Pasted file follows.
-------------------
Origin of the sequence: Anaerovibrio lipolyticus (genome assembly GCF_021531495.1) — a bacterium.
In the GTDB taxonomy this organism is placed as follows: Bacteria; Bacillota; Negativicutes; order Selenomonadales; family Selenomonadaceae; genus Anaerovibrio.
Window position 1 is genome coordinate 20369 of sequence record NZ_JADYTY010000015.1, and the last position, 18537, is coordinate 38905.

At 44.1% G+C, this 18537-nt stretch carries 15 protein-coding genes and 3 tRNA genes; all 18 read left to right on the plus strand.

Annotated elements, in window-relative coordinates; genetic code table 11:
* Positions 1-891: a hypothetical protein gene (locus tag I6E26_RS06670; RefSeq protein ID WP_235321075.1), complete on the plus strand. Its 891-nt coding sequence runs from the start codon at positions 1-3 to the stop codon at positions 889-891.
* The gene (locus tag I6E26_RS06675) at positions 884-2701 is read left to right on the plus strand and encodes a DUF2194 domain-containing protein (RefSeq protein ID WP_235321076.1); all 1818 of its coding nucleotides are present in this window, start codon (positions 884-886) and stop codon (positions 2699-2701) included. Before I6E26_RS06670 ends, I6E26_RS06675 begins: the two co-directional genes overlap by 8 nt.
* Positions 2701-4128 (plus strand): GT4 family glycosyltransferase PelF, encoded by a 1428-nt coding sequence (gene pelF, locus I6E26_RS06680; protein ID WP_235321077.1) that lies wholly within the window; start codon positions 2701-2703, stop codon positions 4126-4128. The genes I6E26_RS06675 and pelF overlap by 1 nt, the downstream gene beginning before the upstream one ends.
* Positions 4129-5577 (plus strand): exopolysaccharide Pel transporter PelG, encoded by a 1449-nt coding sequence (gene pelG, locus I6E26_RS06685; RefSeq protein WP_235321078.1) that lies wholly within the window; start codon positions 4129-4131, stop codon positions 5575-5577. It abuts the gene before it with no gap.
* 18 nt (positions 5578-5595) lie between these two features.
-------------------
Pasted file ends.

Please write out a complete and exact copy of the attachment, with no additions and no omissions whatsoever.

Origin of the sequence: Anaerovibrio lipolyticus (genome assembly GCF_021531495.1) — a bacterium.
In the GTDB taxonomy this organism is placed as follows: Bacteria; Bacillota; Negativicutes; order Selenomonadales; family Selenomonadaceae; genus Anaerovibrio.
Window position 1 is genome coordinate 20369 of sequence record NZ_JADYTY010000015.1, and the last position, 18537, is coordinate 38905.

At 44.1% G+C, this 18537-nt stretch carries 15 protein-coding genes and 3 tRNA genes; all 18 read left to right on the plus strand.

Annotated elements, in window-relative coordinates; genetic code table 11:
* Positions 1-891: a hypothetical protein gene (locus tag I6E26_RS06670; RefSeq protein ID WP_235321075.1), complete on the plus strand. Its 891-nt coding sequence runs from the start codon at positions 1-3 to the stop codon at positions 889-891.
* The gene (locus tag I6E26_RS06675) at positions 884-2701 is read left to right on the plus strand and encodes a DUF2194 domain-containing protein (RefSeq protein ID WP_235321076.1); all 1818 of its coding nucleotides are present in this window, start codon (positions 884-886) and stop codon (positions 2699-2701) included. Before I6E26_RS06670 ends, I6E26_RS06675 begins: the two co-directional genes overlap by 8 nt.
* Positions 2701-4128 (plus strand): GT4 family glycosyltransferase PelF, encoded by a 1428-nt coding sequence (gene pelF, locus I6E26_RS06680; protein ID WP_235321077.1) that lies wholly within the window; start codon positions 2701-2703, stop codon positions 4126-4128. The genes I6E26_RS06675 and pelF overlap by 1 nt, the downstream gene beginning before the upstream one ends.
* Positions 4129-5577 (plus strand): exopolysaccharide Pel transporter PelG, encoded by a 1449-nt coding sequence (gene pelG, locus I6E26_RS06685; RefSeq protein WP_235321078.1) that lies wholly within the window; start codon positions 4129-4131, stop codon positions 5575-5577. It abuts the gene before it with no gap.
* 18 nt (positions 5578-5595) lie between these two features.